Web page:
It’s here though that the manga begins a shift in focus as Anya’s school days begin. Chapter 8 sees Anya become the focal character for the next few chapters as she’s tasked with befriending the child of Twilight’s target. This gives Anya’s character a chance to shine as she gets to bounce off new, secondary characters, rather than just Twilight and Yor. Anya’s comedy is proven to be pretty flexible here. Sure much of her shtick is based off of the same two elements introduced in chapter one: Her ability to read people’s thoughts, and her innate ability as a child to bring about big mess ups thanks to frequent misunderstandings. She botches what should have been an easy shot at becoming friends with Damian Desmond, and only makes things even worse as she tries to correct these mistakes in Chapter 9.

Another thing I love about these two chapters is the whiplash in Twilight’s paths toward success. Chapter 8 features Twilight realizing that Anya just isn’t going to achieve academic excellence, and sets his sights on Anya instead befriending Damian as an alternative way to get close to Mr. Desmond. Yet she immediately botches that, as well as follow up attempts to repair the damage. Damian also proves a fun, if predictable character as his obvious romantic gaze toward Anya forms the backbone of Chapter 9’s comedic crescendo.

Honestly Spy x Family just works so well as an Anya centric vehicle, making both Chapters 8 and 9 an absolute joy. I do hope though we don’t remain Anya centric for too long, as both Yor and Twilight still have a lot to offer, especially Yor who needs a subplot of her own to stay relevant, or perhaps our author needs to find a, non-contrived, way of giving her relevance to the main story.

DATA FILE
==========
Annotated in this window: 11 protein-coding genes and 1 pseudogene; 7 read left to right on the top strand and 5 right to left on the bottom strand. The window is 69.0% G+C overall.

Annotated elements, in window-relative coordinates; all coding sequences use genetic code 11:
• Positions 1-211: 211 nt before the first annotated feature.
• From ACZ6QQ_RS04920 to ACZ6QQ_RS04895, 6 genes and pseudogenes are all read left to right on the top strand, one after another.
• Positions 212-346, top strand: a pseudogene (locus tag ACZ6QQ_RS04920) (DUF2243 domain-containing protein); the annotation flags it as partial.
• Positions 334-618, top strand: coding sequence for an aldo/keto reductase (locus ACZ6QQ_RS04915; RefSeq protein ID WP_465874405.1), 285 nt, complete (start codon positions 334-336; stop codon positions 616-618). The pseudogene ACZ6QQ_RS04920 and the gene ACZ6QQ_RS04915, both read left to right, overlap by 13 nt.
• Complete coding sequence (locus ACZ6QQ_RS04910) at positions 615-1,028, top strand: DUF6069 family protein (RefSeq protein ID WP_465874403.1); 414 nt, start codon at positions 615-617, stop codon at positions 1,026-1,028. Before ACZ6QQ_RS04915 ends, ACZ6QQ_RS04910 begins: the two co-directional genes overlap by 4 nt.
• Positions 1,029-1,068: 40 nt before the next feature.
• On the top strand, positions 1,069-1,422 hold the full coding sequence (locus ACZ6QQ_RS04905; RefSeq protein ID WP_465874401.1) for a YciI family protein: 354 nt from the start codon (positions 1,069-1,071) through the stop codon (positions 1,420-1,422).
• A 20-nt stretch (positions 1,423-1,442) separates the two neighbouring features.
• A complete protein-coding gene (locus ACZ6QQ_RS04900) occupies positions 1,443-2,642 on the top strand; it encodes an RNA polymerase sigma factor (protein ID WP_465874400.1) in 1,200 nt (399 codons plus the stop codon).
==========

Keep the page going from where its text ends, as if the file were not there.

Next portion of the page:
There’s also a bonus chapter here, 8.5, that’s got a couple of weird things going on. First it’s oddly placed, right between two chapters where there’s really no room for it’s story. Second it begins with a recap of the concept that readers should be quite familiar with by now. Otherwise though, it’s a fun distraction from the main plot, and honestly I’d originally expected from the series premise; Twilight trying to do a mission while balancing the family facade. It’s not bad, and it’s a fun aside, but at the same time I’m glad these are just extra stories for fans, rather than what’s being offered as the main narrative. This would get stale, and fast, if it’s all Spy x Family had to offer.

Overall this second batch of chapters is stupendous and holds up very, very well. Anya taking focus is grand and I hope after a bit we can give Yor an opportunity to shine too, as I’d hate to see her languish unused compared to the others, who’ve both had far more attention.

That’s it for this week! Let me know what your thoughts are on Spy x Family!

Spy x Family is published weekly in Shonen Jump.